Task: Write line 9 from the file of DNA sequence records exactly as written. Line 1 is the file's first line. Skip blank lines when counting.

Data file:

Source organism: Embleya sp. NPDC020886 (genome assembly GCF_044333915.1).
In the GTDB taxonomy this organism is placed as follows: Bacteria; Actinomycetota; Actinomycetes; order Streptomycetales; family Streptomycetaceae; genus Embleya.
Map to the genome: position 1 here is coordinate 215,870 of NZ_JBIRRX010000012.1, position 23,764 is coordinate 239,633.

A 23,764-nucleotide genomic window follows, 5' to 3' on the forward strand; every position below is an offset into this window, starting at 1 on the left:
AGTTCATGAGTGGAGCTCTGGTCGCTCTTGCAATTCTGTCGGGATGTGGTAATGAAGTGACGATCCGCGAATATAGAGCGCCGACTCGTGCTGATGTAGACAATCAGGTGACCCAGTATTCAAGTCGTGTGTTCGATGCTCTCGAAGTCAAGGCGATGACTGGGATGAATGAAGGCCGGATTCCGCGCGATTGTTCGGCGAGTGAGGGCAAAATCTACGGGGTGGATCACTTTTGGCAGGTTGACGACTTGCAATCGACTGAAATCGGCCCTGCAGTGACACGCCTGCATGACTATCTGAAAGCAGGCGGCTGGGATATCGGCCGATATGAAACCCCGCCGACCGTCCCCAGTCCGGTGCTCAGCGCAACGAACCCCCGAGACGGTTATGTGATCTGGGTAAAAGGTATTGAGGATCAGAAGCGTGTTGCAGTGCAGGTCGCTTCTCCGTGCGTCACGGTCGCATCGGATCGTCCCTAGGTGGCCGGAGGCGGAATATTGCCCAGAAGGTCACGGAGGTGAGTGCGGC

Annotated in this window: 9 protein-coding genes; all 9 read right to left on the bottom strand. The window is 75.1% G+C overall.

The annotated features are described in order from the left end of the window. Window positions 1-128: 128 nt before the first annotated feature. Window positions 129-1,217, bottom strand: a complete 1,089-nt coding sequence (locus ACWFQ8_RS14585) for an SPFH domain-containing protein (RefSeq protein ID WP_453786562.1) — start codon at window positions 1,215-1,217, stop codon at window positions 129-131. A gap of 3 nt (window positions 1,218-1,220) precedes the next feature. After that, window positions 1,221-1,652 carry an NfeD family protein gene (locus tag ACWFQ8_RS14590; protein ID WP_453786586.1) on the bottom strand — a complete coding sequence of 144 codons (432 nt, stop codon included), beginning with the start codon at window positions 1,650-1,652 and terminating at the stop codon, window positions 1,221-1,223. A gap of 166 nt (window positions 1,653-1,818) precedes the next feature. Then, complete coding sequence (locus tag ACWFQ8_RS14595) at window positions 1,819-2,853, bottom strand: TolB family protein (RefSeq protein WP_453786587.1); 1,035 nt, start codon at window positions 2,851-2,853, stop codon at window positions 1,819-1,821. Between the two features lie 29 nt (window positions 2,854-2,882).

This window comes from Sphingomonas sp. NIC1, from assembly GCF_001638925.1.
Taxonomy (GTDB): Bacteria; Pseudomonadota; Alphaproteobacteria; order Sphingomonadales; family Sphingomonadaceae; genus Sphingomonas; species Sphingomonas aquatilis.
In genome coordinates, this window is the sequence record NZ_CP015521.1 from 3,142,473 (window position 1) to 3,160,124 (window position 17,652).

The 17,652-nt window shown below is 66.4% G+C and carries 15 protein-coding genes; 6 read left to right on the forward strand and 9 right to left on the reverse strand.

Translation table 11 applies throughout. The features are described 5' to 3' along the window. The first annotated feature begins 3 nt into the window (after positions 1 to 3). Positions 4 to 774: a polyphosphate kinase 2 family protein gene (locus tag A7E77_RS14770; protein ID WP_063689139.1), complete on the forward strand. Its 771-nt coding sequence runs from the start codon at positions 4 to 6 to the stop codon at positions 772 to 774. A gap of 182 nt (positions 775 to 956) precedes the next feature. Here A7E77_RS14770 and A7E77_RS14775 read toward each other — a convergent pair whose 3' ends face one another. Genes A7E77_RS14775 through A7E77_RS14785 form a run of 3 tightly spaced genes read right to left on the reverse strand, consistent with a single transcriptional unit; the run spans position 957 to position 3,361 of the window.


Taxonomy (GTDB): Bacteria; Pseudomonadota; Alphaproteobacteria; order Sphingomonadales; family Sphingomonadaceae; genus Sphingomonas; species Sphingomonas aquatilis.